October 12, 2022
Tim Burke has nearly three decades of experience honing his craft of hand-sculpted glass sculptures.
This fall, one of those designs that might be more prominent is his hand-blown pumpkin collection. “Glass is a perfect medium for rendering organic forms,” Burke said. “It flows.”
Burke said the collection began nearly 30 years ago after graduating from Virginia Tech as he began blowing glass at the New Orleans School of Glassworks in Louisiana. Burke also recalls a time where he delivered up to 500 pieces at a time to the Corning Museum of Glass Gift Shop in New York. “We did it until we started dreaming about pumpkins, then it was time,” Burke said. “We switched to snowmen.”
Burke returned to the region to continue his passion in his home community of Floyd. He said this work is sentimental because it is an activity that he is now passing down to his son, Liam. His designs vary beyond seasonal offerings. He also handcrafts beautiful vases and high-end sculptures.
Glass-blowing has become Burke’s full-time endeavor. Burke previously managed the public access glass studio ‘Urban Glass’ in Brooklyn, New York. He was given his first studio to operate and develop a product line by the Lunt Family in 1995. Five years later, he opened The Vitroyoyo Glass Studio at home in Floyd until it was sold to Crenshaw Lighting. It is now referred to as ‘The Glassworks at Crenshaw Lighting’ where he works on custom blown and molded glass pieces for lighting elements. Burke also designs and produces commissioned restoration work for state and federal governments, as well as large open public space including theaters, opera houses, universities, houses of worship, and restaurants. It is an art that links him to previous generations of craftsmen. “It is a real connection to the past,” he said.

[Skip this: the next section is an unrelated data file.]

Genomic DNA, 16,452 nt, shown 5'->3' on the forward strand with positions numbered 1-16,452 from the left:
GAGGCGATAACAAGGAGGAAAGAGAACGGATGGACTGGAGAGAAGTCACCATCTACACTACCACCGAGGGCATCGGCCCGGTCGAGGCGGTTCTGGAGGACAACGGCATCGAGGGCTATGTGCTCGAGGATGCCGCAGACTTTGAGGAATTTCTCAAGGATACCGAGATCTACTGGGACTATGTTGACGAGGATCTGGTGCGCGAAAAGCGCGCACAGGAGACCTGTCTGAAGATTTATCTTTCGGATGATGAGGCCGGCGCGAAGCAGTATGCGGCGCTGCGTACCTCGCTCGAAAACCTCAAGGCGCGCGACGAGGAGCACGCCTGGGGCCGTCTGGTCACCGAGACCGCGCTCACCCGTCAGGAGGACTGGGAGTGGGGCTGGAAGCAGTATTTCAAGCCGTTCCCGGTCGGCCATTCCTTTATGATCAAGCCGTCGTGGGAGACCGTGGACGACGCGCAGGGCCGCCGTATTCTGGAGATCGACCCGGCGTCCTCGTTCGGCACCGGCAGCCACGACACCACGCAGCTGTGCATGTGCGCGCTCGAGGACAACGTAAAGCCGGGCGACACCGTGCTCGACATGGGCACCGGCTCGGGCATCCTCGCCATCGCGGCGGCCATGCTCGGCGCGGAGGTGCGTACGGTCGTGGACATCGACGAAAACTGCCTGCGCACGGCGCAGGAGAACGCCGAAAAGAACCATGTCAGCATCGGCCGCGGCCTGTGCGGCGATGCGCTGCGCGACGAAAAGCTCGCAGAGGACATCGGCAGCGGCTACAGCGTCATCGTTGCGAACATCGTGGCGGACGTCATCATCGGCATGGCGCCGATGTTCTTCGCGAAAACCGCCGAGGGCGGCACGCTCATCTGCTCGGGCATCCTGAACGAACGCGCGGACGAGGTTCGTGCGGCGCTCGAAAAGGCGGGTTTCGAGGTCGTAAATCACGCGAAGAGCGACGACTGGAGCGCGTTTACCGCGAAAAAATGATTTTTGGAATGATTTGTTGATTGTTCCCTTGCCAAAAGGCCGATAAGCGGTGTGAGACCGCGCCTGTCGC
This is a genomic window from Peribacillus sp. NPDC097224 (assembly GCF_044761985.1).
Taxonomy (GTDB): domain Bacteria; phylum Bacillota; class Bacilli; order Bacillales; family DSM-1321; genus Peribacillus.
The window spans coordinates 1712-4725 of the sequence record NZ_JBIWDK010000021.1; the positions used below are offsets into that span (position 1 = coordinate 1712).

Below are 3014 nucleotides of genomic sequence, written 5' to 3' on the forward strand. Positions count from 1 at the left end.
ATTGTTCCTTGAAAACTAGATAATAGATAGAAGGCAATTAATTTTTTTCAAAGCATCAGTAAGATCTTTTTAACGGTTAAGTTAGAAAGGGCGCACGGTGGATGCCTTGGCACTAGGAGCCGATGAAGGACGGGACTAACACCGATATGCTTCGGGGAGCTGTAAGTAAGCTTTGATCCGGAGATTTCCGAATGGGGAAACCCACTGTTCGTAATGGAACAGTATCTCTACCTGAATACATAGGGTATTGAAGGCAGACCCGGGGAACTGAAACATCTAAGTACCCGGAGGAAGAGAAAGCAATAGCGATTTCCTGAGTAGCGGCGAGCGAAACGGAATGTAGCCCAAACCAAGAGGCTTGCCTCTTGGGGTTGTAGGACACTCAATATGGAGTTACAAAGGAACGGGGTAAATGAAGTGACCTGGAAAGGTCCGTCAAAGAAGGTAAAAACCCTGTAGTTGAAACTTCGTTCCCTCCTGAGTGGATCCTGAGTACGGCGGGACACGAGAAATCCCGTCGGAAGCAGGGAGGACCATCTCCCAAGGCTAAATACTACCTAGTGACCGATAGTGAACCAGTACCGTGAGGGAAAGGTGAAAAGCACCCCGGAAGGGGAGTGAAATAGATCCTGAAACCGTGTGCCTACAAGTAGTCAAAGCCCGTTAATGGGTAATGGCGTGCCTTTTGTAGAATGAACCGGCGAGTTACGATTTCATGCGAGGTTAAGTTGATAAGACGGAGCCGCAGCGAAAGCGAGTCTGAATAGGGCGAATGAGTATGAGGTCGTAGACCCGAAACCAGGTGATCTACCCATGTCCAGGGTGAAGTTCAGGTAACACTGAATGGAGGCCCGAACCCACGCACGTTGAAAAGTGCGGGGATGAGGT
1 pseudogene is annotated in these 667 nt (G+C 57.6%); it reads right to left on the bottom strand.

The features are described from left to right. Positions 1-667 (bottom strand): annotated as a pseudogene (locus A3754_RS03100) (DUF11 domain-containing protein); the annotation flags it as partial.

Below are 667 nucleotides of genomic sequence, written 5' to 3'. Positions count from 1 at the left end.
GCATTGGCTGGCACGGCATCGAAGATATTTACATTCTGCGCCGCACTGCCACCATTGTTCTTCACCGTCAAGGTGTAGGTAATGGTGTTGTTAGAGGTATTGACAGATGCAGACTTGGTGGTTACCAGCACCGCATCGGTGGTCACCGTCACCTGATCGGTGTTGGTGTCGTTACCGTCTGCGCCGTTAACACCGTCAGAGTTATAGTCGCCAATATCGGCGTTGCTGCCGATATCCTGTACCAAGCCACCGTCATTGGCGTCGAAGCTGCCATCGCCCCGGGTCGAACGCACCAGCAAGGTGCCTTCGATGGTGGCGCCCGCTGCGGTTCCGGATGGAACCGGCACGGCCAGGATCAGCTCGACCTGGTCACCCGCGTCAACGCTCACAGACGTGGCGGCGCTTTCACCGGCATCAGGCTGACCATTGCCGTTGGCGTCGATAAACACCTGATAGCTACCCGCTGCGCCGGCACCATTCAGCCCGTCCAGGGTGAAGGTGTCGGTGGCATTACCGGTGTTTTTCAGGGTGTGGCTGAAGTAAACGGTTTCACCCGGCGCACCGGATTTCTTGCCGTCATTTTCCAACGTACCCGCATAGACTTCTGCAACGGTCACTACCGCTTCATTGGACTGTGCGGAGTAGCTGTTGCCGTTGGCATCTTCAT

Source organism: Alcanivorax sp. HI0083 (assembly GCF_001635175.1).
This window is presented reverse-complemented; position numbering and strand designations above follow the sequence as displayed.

Burke says his process with each glass sculpture begins with gathering the molten glass, which comes out of the furnace at 2,150 degrees to create his masterpieces through methods of sculpting, design, and fabrication.
Burke’s pumpkins vary in price point, ranging often in prices from $50 – $175 to match the unique design of each product. He said there are all kinds of characteristics to consider, including the size and style. Burke describes the representation of shapes as “realistic, plump, healthy, and fresh.”
Burke offers products at many locations across the country. You can find his items at the Southwest Virginia Cultural Center and Marketplace in Abingdon, the Floyd Center for the Arts, and various gift shops across the east coast.